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Toby’s Dinner Theater The King and I

By • Jan 25th, 2012 • Category: Reviews
The King and I
Toby’s Dinner Theater
Toby’s Dinner Theater, Columbia, MD
Through March 25th
2:45 with one intermission
$48-$53/$34.50 Children
Reviewed January 22nd, 2012

Once again, Toby’s delivers another solid production of a classic musical that brings joy to audiences, young and old. Rodger’s and Hammerstein’s The King and I tells the story of an English widow, Anna Leonowens (Heather Marie Beck) and her young son Louis (T.J. Langston), who travel to Siam in the early 1860s so that Anna can support herself by becoming a schoolteacher for the many children and wives of The King (David Bosley-Reynolds). The result is a sometimes humorous and sometimes deeply troubling clash of the two very different worlds. With lavish costumes, a simple but elegant set, and a strong cast, Toby’s really brings the experience to life.

Beck is charming and affable as Anna with a playful, almost tomboyish quality bursting forth from under her prim British exterior. This spunk allows her to challenge the conventions of Siam, especially the treatment of women, without becoming overbearing or shrewish. Mixed with her beautiful and spirited vocals, the overall effect is delightful. Most remarkable is the incredible chemistry that she and Bosley-Reynolds share in these roles. Their spirited arguments and playful banter both sizzle with the undercurrent of a possible romantic connection. Their “Shall We Dance?” is delightfully whimsical and full of implications. Bosley-Reynolds finds a good balance in playing the side of The King who is bound to his traditions and knows of nothing else, the side of The King who is afraid of looking or, worse yet, actually being weak, and the side of The King who actually has a sense of humor and a curious, intellectual mind. He melds all these pieces together in a way that results in a fully rounded character.

Jeffrey Shankle (Lun Tha) and Julia Lancione (Tuptim) both have flawless voices that definitely capture the sound of old musicals. Their duets are gorgeous, although the two actors just can’t seem to muster the same level of chemistry as is evident between Anna and The King. Lancione gives an otherwise very strong performance in her other scenes, but the connection with Shankle just falls flat. Someone who never falls flat is Crystal Freeman (Lady Thiang). Freeman knows how to make characters, even ones that people might not normally identify with, raw and real. Her powerhouse vocals are mingled with true, incredible depth of emotion in her performance of “Something Wonderful.”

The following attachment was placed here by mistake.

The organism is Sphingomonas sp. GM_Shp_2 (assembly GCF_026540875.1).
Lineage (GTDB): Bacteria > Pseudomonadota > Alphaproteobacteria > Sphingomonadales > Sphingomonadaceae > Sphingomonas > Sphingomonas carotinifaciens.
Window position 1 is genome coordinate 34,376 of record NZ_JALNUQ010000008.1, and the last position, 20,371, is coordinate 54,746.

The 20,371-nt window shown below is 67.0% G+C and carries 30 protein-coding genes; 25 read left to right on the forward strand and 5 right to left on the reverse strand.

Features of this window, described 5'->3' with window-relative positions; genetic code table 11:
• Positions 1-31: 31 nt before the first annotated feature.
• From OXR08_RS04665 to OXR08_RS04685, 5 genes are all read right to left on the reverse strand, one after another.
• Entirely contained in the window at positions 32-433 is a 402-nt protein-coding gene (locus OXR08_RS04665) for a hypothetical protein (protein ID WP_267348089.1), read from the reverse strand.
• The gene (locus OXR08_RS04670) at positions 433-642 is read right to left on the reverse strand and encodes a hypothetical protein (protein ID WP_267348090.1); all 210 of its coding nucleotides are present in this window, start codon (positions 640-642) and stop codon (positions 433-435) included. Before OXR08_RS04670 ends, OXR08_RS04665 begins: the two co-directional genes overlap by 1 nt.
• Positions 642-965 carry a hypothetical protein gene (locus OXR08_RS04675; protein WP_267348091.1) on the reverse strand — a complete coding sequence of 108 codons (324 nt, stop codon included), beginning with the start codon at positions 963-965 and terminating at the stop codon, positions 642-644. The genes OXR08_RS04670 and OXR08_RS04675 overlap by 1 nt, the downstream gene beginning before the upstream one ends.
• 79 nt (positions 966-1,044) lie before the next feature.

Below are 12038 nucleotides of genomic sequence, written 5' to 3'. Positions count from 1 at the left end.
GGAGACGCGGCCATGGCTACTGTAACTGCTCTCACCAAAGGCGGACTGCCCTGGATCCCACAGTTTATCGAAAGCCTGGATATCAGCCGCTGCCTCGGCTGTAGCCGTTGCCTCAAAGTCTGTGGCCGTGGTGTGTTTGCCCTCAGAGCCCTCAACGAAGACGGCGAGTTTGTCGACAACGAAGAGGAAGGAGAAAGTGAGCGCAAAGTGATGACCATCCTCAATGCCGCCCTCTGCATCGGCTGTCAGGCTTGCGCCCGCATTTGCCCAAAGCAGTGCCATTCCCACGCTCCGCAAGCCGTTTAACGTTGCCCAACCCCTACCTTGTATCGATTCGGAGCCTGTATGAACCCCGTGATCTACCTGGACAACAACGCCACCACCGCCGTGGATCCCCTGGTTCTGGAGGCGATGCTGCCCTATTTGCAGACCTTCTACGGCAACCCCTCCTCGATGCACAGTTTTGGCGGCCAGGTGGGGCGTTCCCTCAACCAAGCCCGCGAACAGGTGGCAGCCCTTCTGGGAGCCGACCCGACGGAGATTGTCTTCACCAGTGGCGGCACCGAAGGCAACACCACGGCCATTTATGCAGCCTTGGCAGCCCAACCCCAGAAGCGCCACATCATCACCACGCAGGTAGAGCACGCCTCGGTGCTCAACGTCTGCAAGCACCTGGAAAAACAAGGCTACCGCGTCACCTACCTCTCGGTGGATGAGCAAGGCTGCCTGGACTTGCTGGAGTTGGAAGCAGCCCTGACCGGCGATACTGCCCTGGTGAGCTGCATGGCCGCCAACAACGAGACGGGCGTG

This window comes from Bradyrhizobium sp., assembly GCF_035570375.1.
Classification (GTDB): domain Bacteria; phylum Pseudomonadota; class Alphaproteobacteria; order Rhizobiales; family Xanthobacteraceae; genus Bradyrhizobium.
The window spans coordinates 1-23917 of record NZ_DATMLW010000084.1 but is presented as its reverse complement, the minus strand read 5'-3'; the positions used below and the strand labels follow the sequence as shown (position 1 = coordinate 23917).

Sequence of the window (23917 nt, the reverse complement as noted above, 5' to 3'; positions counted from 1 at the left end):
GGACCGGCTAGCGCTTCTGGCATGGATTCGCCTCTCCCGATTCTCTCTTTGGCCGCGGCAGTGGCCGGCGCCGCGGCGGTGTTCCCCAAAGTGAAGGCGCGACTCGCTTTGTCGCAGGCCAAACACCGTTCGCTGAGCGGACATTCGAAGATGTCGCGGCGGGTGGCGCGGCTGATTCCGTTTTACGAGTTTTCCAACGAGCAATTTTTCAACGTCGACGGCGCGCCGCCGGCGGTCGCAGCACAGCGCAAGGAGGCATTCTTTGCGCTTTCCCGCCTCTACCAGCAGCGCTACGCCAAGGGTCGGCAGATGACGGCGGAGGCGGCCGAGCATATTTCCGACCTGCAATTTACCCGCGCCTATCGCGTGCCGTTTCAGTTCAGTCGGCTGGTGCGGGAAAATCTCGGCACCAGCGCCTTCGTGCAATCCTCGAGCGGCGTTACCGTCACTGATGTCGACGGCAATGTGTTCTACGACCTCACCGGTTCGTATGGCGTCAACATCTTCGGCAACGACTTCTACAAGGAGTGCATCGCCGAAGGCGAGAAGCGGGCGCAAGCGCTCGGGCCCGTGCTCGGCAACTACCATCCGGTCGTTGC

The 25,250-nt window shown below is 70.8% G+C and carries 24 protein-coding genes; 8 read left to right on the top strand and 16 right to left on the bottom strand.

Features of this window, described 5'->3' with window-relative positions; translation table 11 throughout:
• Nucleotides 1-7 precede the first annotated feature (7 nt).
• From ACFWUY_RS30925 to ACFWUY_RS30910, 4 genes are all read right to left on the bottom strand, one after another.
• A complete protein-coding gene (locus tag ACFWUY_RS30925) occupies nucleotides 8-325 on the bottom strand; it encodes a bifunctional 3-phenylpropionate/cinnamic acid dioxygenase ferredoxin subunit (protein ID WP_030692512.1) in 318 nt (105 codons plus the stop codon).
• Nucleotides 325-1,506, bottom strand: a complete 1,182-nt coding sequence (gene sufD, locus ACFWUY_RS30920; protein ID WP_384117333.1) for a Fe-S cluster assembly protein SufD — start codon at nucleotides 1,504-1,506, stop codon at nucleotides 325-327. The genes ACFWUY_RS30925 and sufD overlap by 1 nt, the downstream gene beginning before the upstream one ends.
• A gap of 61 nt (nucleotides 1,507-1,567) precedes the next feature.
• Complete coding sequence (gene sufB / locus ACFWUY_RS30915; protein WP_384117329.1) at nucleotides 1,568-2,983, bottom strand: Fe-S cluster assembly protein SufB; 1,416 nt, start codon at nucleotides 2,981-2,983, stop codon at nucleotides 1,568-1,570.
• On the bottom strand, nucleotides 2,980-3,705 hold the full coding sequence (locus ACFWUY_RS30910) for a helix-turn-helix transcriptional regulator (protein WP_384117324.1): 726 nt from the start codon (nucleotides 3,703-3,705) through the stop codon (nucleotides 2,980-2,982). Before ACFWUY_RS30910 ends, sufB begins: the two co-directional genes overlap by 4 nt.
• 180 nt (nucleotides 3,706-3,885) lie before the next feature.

A strong supporting performance also comes from Alan Hoffman (The Kralhome). He manages to bring real depth and a sense of back story to a relatively underdeveloped character. His love for his King and his country is powerfully displayed in subtle undertones. The rest of the supporting and ensemble roles are meted out to an equally talented group of adults and youngsters. All the performances were polished, and the energy was high.

The one section of the production that truly transcended to a moment of brilliance was “The Small House of Uncle Thomas” Ballet sequence. Light design (Coleen M. Foley), Costumes (Florence Arnold), Choreography (Tina DeSimone), Musical Direction (Ross Scott Rawlings), and the cast all came together under the helm of Director Shawn Kettering to make for a visually stunning and emotionally provoking experience. The one warning is that this section may also be frightening for some younger audiences. There are horrifying dog masks that are worn under red lighting with terrifying choreography. It is beautiful in the intensity of the visual display. Lancione gets a chance to shine in her narration, and along with the chorus (Crystal Freeman, Katie Heidbreder, and Beth Rayca) provide a haunting vocal backdrop. Tegan Williams (Eliza) gets to shine in her dance feature, and Kylie Cooley (Topsy) gets to steal a few moments as well.